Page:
PAGE 2 OF 6
Ronald Breaker says riboswitches are strong proof of the RNA World hypothesis—and they make great targets for new antibiotics.
Research spearheaded by Breaker has opened a window back in time, offering a tantalizing glimpse at just how RNA organisms may have achieved such complex environmental surveillance. He has found sequences of RNA that control gene expression by binding vital nutrients and switching on or off genes involved in producing or transporting those nutrients.
Following a tradition that molecules involving RNA begin with the word ribo—as in ribosome—Breaker dubbed these RNA sequences riboswitches. "The name didn't impress one of the reviewers of our first paper," Breaker laughs. "He said it sounded like something that came from the back of a cereal box." But the name stuck and these snippets of antiquity have proven useful to scientists exploring evolution.
Breaker, however, is most recently interested in targeting certain riboswitches in the modern world to develop new types of antibiotics against bacterial scourges like salmonella and anthrax.
To hear Breaker tell it, the entire field of riboswitches began with an intellectual exercise. He decided to engineer RNA sensors in the lab to demonstrate that components of the RNA World could monitor RNA's environment. As a chemist, he wanted to understand the chemical limitations of RNA, figuring it must be capable of doing more than simply folding and catalyzing the cleavage reactions that Yale University's Sidney Altman and University of Colorado researcher (and now HHMI president) Thomas R. Cech described in winning the 1989 Nobel Prize in Chemistry.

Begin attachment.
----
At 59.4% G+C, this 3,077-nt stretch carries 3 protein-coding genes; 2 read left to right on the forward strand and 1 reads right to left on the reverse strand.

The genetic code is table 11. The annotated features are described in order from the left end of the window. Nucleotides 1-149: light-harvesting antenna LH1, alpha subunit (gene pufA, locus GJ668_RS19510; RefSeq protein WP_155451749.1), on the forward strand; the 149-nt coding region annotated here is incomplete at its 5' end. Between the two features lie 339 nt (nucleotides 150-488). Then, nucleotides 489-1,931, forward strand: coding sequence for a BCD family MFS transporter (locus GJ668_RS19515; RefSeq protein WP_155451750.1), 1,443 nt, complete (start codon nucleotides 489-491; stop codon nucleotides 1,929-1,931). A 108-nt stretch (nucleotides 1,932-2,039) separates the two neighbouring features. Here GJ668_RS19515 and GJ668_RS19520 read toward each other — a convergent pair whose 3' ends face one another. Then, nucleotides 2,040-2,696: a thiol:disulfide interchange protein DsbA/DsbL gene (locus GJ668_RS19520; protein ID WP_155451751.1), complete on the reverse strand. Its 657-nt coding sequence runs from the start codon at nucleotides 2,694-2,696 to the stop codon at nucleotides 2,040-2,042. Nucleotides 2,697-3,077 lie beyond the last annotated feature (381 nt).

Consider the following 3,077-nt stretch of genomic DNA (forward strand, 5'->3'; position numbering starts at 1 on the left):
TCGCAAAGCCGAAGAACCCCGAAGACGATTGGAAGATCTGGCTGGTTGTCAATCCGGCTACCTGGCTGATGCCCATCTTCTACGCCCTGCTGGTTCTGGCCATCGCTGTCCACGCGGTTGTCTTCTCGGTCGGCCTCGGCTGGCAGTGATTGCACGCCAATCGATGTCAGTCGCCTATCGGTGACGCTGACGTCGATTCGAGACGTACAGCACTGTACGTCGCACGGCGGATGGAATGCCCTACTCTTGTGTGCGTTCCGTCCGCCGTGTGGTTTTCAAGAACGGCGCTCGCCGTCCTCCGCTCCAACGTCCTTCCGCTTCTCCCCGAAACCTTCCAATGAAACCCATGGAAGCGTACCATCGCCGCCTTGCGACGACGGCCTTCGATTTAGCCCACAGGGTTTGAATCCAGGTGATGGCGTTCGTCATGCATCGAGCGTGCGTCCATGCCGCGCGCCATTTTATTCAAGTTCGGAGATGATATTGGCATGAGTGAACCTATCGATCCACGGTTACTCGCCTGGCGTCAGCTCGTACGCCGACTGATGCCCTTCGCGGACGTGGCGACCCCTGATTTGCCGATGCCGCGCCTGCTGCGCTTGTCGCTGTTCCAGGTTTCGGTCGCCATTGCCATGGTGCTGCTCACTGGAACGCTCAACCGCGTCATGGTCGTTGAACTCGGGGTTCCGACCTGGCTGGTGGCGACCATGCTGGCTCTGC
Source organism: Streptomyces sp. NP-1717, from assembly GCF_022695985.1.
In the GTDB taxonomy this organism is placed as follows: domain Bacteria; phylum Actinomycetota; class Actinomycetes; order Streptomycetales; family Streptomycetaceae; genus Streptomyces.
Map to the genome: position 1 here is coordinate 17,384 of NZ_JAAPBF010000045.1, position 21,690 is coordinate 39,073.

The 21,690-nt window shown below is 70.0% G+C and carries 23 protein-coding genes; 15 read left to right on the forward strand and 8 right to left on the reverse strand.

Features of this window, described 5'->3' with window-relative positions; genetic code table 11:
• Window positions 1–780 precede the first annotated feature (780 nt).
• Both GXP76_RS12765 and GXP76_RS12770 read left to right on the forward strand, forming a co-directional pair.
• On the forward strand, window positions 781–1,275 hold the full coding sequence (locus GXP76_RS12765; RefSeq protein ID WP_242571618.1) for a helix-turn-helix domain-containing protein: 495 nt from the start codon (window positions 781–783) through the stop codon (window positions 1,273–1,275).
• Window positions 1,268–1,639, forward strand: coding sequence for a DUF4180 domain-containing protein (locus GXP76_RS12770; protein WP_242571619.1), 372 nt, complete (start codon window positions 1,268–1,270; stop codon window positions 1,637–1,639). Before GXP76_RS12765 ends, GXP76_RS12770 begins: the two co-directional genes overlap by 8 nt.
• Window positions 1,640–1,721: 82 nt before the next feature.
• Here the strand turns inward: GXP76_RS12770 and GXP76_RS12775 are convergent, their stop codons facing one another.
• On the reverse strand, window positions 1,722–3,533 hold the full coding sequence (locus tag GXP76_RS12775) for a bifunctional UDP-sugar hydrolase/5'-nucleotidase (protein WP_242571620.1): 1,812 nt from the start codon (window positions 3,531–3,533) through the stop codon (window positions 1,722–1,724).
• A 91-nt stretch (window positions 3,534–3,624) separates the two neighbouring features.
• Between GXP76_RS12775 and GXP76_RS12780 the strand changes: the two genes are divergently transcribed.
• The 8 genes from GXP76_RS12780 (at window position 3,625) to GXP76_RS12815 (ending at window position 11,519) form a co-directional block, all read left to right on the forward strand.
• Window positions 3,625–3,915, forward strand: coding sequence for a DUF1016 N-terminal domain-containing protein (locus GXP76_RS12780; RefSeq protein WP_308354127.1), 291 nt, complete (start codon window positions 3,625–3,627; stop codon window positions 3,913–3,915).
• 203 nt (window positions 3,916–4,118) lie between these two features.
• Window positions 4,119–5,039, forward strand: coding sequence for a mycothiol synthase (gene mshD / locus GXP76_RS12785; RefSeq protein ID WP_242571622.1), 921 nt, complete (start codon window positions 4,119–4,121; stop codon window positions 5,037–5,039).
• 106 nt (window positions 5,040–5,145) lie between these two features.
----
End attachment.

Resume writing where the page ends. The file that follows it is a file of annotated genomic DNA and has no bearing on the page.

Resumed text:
"I wanted to test the RNA World hypothesis in a small way," Breaker says. "If we had failed to create RNA sensors, that would have struck a significant blow against the RNA World hypothesis."
He built on the work of HHMI investigator Jack W. Szostak, at the Massachusetts General Hospital, and Larry Gold, at the University of Colorado, who independently discovered that short RNAs could form structures capable of binding molecules such as vitamins and amino acids. Szostak dubbed these RNAs "aptamers," and he and others subjected them to evolution in a test tube by selecting only those RNAs that were exceptionally good at binding a target molecule.
Breaker engineered his RNA sensors to include an aptamer that bound a target molecule, like a vitamin or drug, followed by sequences of RNA that folded into a structure capable of cleaving the RNA strand at a specific location. The cleavage structure formed only if the aptamer section bound the target molecule. Once the metabolite was bound, Breaker could watch the RNA cut itself in two: the RNA truly sensed its environment and took action as a result.
Photo: Michelle McLaughlin / AP, © HHMI